Senator Barbara Bollier, a 10-year Republican lawmaker in Kansas, has announced she is becoming a Democrat. Bollier−a physician from Mission Hills−cited disagreements with the Republican Party over LGBT issues, specifically transgender rights and her disagreements with President Donald Trump.
Bollier’s bolting from the Republican Party did not come unexpected. In July she had threatened to leave the GOP after Kansas Senate President, Susan Wagle of Wichita, removed Bollier from the Vice-Chairmanship of the Senate Public Health and Welfare Committee after Bollier endorsed Democrats, Laura Kelly for Governor and Sharice Davids for Congress, whom both won their races.
Known as a moderate Republican who had identified with the GOP for over 40 years, including 10 years combined in the Kansas House and Senate, Bollier’s departure was described by Wagle as a surprise it did not happen sooner.
“Senator Bollier has a voting record more liberal than some Democrats, so it’s no shock she joined the party of Nancy Pelosi. The only surprise is that she didn’t end her façade of being a Republican sooner.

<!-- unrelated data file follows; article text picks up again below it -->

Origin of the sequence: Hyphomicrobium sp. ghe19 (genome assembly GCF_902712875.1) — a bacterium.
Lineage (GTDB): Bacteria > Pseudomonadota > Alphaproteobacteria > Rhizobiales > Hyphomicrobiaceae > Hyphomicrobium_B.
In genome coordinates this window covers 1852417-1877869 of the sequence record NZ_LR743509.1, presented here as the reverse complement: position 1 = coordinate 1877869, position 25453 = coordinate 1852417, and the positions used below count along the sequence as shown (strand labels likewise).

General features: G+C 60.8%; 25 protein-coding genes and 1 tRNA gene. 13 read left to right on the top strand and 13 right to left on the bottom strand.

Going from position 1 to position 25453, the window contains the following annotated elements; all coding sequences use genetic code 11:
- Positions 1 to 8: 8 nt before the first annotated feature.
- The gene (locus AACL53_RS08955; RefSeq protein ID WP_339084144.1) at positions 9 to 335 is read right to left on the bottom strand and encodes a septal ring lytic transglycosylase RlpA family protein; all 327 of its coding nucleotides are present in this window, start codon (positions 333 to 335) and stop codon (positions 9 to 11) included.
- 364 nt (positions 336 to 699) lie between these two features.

Transgender rights was what Bollier called was “the final straw” in her decision to leave the Republican Party. During this year’s election cycle, the Kansas GOP adopted a platform, including the statement “we believe God created two genders, male and female. Therefore, as defined by the Kansas Constitution, the benefits and privileges of marriage exist only between one man and one woman.
Bollier, who will face re-election to the Kansas Senate in 2020, has also expressed her disagreements with the Kansas Republican Party over Medicaid expansion and gun control.
Kansans for Life, the state’s leading pro-life group, has called Bollier “the leading strident voice opposing every Kansas pro-life bill.” Kansas Senate Democratic leader Anthony Hensley welcomed Bollier’s defection from the Republican Party, calling her “a longtime friend and respected colleague.”
Despite Bollier’s party switch, Republicans will still hold a 30 to 10 seat supermajority in the Kansas Senate and control 85 of the 125 seats in the Kansas House of Representatives.